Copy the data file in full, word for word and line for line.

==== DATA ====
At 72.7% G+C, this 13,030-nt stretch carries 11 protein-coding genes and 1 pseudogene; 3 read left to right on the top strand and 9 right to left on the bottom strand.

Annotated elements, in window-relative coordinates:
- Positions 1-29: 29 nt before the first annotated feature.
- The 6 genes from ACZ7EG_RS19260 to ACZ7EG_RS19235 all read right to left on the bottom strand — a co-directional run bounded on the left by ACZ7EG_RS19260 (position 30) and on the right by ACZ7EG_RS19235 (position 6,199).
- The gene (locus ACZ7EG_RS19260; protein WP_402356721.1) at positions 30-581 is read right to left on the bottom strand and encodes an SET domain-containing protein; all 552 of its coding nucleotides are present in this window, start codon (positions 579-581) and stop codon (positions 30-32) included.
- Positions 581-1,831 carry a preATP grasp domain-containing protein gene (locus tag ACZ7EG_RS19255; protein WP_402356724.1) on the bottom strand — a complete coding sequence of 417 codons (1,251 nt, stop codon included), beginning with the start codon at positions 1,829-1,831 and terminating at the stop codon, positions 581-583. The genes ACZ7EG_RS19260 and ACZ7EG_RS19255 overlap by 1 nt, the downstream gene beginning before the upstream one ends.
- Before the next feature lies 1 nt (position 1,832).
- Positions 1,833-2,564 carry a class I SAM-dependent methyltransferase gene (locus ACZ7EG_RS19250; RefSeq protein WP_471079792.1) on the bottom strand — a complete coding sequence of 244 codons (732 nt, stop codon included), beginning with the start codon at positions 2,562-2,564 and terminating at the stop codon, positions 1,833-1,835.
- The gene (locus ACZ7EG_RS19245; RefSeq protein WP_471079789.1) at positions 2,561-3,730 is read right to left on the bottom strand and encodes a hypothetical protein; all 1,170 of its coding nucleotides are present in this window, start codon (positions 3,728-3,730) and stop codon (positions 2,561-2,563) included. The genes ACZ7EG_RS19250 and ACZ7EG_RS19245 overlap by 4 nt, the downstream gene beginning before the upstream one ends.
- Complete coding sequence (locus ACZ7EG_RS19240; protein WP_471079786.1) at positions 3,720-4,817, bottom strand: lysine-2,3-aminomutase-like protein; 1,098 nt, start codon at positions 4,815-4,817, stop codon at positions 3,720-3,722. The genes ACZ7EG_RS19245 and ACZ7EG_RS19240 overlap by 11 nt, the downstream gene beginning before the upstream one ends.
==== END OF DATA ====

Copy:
At 72.7% G+C, this 13,030-nt stretch carries 11 protein-coding genes and 1 pseudogene; 3 read left to right on the top strand and 9 right to left on the bottom strand.

Annotated elements, in window-relative coordinates:
- Positions 1-29: 29 nt before the first annotated feature.
- The 6 genes from ACZ7EG_RS19260 to ACZ7EG_RS19235 all read right to left on the bottom strand — a co-directional run bounded on the left by ACZ7EG_RS19260 (position 30) and on the right by ACZ7EG_RS19235 (position 6,199).
- The gene (locus ACZ7EG_RS19260; protein WP_402356721.1) at positions 30-581 is read right to left on the bottom strand and encodes an SET domain-containing protein; all 552 of its coding nucleotides are present in this window, start codon (positions 579-581) and stop codon (positions 30-32) included.
- Positions 581-1,831 carry a preATP grasp domain-containing protein gene (locus tag ACZ7EG_RS19255; protein WP_402356724.1) on the bottom strand — a complete coding sequence of 417 codons (1,251 nt, stop codon included), beginning with the start codon at positions 1,829-1,831 and terminating at the stop codon, positions 581-583. The genes ACZ7EG_RS19260 and ACZ7EG_RS19255 overlap by 1 nt, the downstream gene beginning before the upstream one ends.
- Before the next feature lies 1 nt (position 1,832).
- Positions 1,833-2,564 carry a class I SAM-dependent methyltransferase gene (locus ACZ7EG_RS19250; RefSeq protein WP_471079792.1) on the bottom strand — a complete coding sequence of 244 codons (732 nt, stop codon included), beginning with the start codon at positions 2,562-2,564 and terminating at the stop codon, positions 1,833-1,835.
- The gene (locus ACZ7EG_RS19245; RefSeq protein WP_471079789.1) at positions 2,561-3,730 is read right to left on the bottom strand and encodes a hypothetical protein; all 1,170 of its coding nucleotides are present in this window, start codon (positions 3,728-3,730) and stop codon (positions 2,561-2,563) included. The genes ACZ7EG_RS19250 and ACZ7EG_RS19245 overlap by 4 nt, the downstream gene beginning before the upstream one ends.
- Complete coding sequence (locus ACZ7EG_RS19240; protein WP_471079786.1) at positions 3,720-4,817, bottom strand: lysine-2,3-aminomutase-like protein; 1,098 nt, start codon at positions 4,815-4,817, stop codon at positions 3,720-3,722. The genes ACZ7EG_RS19245 and ACZ7EG_RS19240 overlap by 11 nt, the downstream gene beginning before the upstream one ends.